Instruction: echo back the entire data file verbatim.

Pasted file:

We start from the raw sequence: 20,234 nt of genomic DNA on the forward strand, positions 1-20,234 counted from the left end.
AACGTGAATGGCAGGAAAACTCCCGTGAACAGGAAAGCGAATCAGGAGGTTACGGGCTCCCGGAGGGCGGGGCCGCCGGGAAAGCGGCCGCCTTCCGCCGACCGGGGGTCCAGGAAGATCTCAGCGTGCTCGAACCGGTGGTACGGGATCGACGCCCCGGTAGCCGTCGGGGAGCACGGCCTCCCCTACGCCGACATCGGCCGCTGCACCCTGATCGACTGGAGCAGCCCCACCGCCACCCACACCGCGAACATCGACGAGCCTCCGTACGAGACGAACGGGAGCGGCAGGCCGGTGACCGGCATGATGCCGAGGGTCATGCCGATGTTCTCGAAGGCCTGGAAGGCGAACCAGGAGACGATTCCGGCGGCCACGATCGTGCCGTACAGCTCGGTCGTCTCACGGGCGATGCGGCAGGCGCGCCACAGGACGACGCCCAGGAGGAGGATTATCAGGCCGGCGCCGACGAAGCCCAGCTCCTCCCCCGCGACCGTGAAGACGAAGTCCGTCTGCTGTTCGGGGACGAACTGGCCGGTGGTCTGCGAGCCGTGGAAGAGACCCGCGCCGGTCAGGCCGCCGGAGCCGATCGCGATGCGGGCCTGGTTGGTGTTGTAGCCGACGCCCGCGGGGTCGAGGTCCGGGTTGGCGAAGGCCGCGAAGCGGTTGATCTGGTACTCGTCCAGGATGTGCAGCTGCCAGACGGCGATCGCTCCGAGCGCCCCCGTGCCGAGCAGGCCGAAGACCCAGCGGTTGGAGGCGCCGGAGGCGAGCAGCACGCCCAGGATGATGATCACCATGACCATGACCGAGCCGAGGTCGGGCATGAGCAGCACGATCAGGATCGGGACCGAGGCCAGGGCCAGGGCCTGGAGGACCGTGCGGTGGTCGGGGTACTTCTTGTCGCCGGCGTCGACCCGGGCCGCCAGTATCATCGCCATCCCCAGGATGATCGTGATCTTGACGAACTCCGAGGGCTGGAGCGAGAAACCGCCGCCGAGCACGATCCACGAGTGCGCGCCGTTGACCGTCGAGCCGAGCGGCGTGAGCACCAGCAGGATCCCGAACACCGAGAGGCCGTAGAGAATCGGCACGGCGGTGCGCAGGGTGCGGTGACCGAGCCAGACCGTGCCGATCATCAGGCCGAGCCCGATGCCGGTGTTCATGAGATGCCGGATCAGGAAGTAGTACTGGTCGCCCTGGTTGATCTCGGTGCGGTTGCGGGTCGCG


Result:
We start from the raw sequence: 20,234 nt of genomic DNA on the forward strand, positions 1-20,234 counted from the left end.
AACGTGAATGGCAGGAAAACTCCCGTGAACAGGAAAGCGAATCAGGAGGTTACGGGCTCCCGGAGGGCGGGGCCGCCGGGAAAGCGGCCGCCTTCCGCCGACCGGGGGTCCAGGAAGATCTCAGCGTGCTCGAACCGGTGGTACGGGATCGACGCCCCGGTAGCCGTCGGGGAGCACGGCCTCCCCTACGCCGACATCGGCCGCTGCACCCTGATCGACTGGAGCAGCCCCACCGCCACCCACACCGCGAACATCGACGAGCCTCCGTACGAGACGAACGGGAGCGGCAGGCCGGTGACCGGCATGATGCCGAGGGTCATGCCGATGTTCTCGAAGGCCTGGAAGGCGAACCAGGAGACGATTCCGGCGGCCACGATCGTGCCGTACAGCTCGGTCGTCTCACGGGCGATGCGGCAGGCGCGCCACAGGACGACGCCCAGGAGGAGGATTATCAGGCCGGCGCCGACGAAGCCCAGCTCCTCCCCCGCGACCGTGAAGACGAAGTCCGTCTGCTGTTCGGGGACGAACTGGCCGGTGGTCTGCGAGCCGTGGAAGAGACCCGCGCCGGTCAGGCCGCCGGAGCCGATCGCGATGCGGGCCTGGTTGGTGTTGTAGCCGACGCCCGCGGGGTCGAGGTCCGGGTTGGCGAAGGCCGCGAAGCGGTTGATCTGGTACTCGTCCAGGATGTGCAGCTGCCAGACGGCGATCGCTCCGAGCGCCCCCGTGCCGAGCAGGCCGAAGACCCAGCGGTTGGAGGCGCCGGAGGCGAGCAGCACGCCCAGGATGATGATCACCATGACCATGACCGAGCCGAGGTCGGGCATGAGCAGCACGATCAGGATCGGGACCGAGGCCAGGGCCAGGGCCTGGAGGACCGTGCGGTGGTCGGGGTACTTCTTGTCGCCGGCGTCGACCCGGGCCGCCAGTATCATCGCCATCCCCAGGATGATCGTGATCTTGACGAACTCCGAGGGCTGGAGCGAGAAACCGCCGCCGAGCACGATCCACGAGTGCGCGCCGTTGACCGTCGAGCCGAGCGGCGTGAGCACCAGCAGGATCCCGAACACCGAGAGGCCGTAGAGAATCGGCACGGCGGTGCGCAGGGTGCGGTGACCGAGCCAGACCGTGCCGATCATCAGGCCGAGCCCGATGCCGGTGTTCATGAGATGCCGGATCAGGAAGTAGTACTGGTCGCCCTGGTTGATCTCGGTGCGGTTGCGGGTCGCG